Status of Stale Dated/Post Dated Checks
by Ken Golliher, BOL Guru
QUESTION: At a recent seminar I believe that I was told that under new UCC rules that there is no such thing as a stale dated or postdated check. Is this true or am I dreaming.
ANSWER: I really hope you actually were dozing and the speaker did not really say there is "no such thing as a stale dated or a post dated check." The modern version of the UCC addresses post dated checks at 4-401 and stale dated checks at 4-404; the concepts are very much alive.
However, the current version of the UCC allows a bank to pay or return both items at the bank's election. (Standard disclaimer: check the relevant sections of your state's UCC to assure that they do not vary from the model language.)
Many of the "tweaks" found in the most recent version of the UCC are intended to accommodate the evolution of bank processes, specifically the fact that most checks paid by automated means do not get a sight inspection. They will be paid without regard to the date.
Clearly, the risk of post dating a check is on the customer. If it is paid early, there is no harm as a matter of law. Modern signature cards even make the point as something of a disclosure. However, if the customer notifies the bank of the postdating, the bank has to figure out how not to pay the item prior to the date on the notice it received.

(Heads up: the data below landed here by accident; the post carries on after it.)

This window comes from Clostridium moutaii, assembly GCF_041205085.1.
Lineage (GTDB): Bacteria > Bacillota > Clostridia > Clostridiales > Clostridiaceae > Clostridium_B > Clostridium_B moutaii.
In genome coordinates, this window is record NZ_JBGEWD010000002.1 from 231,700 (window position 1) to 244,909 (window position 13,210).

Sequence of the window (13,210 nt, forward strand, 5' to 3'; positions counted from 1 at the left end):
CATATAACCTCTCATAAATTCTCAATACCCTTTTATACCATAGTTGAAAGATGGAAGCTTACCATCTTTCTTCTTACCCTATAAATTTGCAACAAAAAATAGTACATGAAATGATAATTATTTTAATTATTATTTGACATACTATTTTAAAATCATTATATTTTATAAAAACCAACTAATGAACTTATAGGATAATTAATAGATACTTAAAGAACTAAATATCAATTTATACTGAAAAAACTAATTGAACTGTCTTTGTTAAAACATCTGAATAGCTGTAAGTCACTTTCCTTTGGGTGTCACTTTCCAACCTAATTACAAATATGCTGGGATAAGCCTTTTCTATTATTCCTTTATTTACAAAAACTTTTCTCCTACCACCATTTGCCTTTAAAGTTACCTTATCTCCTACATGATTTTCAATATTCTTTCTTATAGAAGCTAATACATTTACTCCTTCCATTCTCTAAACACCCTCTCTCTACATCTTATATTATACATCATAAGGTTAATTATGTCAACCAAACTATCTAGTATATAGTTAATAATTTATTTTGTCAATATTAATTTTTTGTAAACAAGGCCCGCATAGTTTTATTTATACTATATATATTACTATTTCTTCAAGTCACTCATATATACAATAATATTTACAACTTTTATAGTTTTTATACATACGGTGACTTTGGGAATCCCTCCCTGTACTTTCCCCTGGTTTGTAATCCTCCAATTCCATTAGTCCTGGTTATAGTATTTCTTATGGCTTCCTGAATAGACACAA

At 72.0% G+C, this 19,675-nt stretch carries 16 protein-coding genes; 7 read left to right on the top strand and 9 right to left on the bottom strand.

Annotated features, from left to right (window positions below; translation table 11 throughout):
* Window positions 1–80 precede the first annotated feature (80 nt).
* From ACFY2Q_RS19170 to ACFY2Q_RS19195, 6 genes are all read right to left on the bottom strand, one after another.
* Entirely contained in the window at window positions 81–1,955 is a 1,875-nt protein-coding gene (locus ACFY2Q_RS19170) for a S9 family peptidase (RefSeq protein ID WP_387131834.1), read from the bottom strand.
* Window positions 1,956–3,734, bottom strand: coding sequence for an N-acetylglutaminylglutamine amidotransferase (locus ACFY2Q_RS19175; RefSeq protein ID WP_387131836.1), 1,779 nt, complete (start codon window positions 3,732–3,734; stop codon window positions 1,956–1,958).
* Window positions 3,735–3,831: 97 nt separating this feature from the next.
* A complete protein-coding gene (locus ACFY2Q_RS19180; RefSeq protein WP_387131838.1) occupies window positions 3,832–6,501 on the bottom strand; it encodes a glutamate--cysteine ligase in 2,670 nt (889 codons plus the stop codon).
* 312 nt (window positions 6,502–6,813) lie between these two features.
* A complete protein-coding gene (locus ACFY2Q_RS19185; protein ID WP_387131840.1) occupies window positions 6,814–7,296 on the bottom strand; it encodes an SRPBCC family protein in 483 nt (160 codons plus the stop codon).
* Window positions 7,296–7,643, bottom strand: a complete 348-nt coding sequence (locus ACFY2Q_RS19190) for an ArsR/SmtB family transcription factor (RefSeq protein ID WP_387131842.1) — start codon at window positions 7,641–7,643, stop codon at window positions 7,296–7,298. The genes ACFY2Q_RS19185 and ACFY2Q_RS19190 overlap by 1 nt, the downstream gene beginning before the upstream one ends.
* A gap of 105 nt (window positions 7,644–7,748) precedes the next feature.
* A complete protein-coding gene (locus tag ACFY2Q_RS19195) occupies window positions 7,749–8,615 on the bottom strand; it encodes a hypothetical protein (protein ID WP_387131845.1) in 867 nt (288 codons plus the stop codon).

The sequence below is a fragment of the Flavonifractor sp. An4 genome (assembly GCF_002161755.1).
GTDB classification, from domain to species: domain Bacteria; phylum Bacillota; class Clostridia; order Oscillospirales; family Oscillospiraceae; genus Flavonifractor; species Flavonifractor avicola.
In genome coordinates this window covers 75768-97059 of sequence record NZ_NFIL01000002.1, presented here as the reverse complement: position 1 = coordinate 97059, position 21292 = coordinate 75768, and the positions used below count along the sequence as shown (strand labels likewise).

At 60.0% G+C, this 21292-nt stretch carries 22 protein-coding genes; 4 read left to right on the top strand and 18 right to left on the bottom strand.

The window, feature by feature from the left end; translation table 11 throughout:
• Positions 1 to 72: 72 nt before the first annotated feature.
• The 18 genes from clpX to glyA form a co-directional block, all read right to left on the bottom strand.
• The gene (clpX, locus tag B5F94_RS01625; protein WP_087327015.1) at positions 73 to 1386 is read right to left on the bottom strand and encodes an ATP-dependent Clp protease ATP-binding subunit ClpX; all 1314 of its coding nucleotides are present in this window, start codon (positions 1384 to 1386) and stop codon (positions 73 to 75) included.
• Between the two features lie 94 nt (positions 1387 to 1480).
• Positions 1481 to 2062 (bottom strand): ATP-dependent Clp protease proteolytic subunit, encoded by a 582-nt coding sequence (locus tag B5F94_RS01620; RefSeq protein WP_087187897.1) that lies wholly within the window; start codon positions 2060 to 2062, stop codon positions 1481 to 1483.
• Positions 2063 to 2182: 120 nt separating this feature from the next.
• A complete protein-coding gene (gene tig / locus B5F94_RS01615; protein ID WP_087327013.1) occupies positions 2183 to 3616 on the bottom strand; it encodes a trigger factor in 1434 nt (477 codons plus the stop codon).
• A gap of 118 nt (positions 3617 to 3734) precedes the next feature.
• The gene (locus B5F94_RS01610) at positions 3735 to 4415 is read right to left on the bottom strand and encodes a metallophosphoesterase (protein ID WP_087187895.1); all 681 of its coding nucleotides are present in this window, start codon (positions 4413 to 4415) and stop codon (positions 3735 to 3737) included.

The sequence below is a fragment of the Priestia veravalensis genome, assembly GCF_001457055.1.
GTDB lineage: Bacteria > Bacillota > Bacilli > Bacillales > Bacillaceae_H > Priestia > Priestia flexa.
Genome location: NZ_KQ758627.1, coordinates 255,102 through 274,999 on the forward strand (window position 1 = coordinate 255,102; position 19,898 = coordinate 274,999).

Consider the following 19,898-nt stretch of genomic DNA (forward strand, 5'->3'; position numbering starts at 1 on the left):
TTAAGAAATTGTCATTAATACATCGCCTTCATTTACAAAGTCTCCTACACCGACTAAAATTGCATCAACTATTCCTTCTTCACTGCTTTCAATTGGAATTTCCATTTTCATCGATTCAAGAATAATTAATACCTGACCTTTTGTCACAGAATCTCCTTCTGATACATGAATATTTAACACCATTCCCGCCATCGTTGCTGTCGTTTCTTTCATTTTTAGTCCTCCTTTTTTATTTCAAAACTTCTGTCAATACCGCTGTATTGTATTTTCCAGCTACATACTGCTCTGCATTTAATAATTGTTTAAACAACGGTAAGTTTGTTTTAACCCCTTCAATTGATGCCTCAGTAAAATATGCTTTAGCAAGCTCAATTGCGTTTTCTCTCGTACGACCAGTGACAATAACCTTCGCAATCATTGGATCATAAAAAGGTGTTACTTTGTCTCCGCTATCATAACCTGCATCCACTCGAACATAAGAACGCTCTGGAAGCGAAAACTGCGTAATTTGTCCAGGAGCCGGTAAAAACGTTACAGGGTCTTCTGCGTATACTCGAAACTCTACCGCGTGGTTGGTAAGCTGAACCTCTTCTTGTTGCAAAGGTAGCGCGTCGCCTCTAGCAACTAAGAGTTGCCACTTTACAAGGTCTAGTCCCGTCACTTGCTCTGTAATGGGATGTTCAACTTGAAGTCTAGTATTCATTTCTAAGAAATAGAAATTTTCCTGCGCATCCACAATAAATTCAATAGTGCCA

The stale dated check remains a quagmire. Many members of the public believe that banks cannot legally pay a check that is more than 6 months old and are furious when it happens. Their claim of "injury" runs from the goofy, "I already added back in my checkbook" to a source of concern to the bank, "I stopped payment on the check 8 months ago."
My suggestion to the drafters of the code would be to make stop payments for the life of the account and to eliminate the concept of the stale dated check entirely.
First published on BankersOnline.com 12/3/01